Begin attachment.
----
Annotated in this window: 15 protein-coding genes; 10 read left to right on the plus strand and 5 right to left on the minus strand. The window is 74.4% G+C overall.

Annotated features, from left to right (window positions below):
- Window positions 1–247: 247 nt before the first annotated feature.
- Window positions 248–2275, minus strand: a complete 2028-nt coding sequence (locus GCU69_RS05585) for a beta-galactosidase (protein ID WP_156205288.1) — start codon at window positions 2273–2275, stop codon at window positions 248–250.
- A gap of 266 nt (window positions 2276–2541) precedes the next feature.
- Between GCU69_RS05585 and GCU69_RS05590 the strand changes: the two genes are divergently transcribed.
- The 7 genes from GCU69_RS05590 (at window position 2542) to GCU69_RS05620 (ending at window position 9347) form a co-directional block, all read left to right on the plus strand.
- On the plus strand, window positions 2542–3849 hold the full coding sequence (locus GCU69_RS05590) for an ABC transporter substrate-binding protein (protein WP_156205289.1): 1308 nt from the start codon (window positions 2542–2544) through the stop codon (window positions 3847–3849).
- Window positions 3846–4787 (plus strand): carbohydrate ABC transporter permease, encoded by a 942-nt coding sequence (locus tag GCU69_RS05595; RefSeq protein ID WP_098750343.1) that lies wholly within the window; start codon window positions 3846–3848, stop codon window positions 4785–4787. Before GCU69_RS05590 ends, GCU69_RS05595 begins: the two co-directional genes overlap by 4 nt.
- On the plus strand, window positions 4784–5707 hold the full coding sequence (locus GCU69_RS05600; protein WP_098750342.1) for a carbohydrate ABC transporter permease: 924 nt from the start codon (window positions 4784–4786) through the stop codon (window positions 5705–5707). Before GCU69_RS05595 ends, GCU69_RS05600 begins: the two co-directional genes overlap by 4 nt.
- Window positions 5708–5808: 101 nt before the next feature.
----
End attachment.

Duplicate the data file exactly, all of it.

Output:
Annotated in this window: 15 protein-coding genes; 10 read left to right on the plus strand and 5 right to left on the minus strand. The window is 74.4% G+C overall.

Annotated features, from left to right (window positions below):
- Window positions 1–247: 247 nt before the first annotated feature.
- Window positions 248–2275, minus strand: a complete 2028-nt coding sequence (locus GCU69_RS05585) for a beta-galactosidase (protein ID WP_156205288.1) — start codon at window positions 2273–2275, stop codon at window positions 248–250.
- A gap of 266 nt (window positions 2276–2541) precedes the next feature.
- Between GCU69_RS05585 and GCU69_RS05590 the strand changes: the two genes are divergently transcribed.
- The 7 genes from GCU69_RS05590 (at window position 2542) to GCU69_RS05620 (ending at window position 9347) form a co-directional block, all read left to right on the plus strand.
- On the plus strand, window positions 2542–3849 hold the full coding sequence (locus GCU69_RS05590) for an ABC transporter substrate-binding protein (protein WP_156205289.1): 1308 nt from the start codon (window positions 2542–2544) through the stop codon (window positions 3847–3849).
- Window positions 3846–4787 (plus strand): carbohydrate ABC transporter permease, encoded by a 942-nt coding sequence (locus tag GCU69_RS05595; RefSeq protein ID WP_098750343.1) that lies wholly within the window; start codon window positions 3846–3848, stop codon window positions 4785–4787. Before GCU69_RS05590 ends, GCU69_RS05595 begins: the two co-directional genes overlap by 4 nt.
- On the plus strand, window positions 4784–5707 hold the full coding sequence (locus GCU69_RS05600; protein WP_098750342.1) for a carbohydrate ABC transporter permease: 924 nt from the start codon (window positions 4784–4786) through the stop codon (window positions 5705–5707). Before GCU69_RS05595 ends, GCU69_RS05600 begins: the two co-directional genes overlap by 4 nt.
- Window positions 5708–5808: 101 nt before the next feature.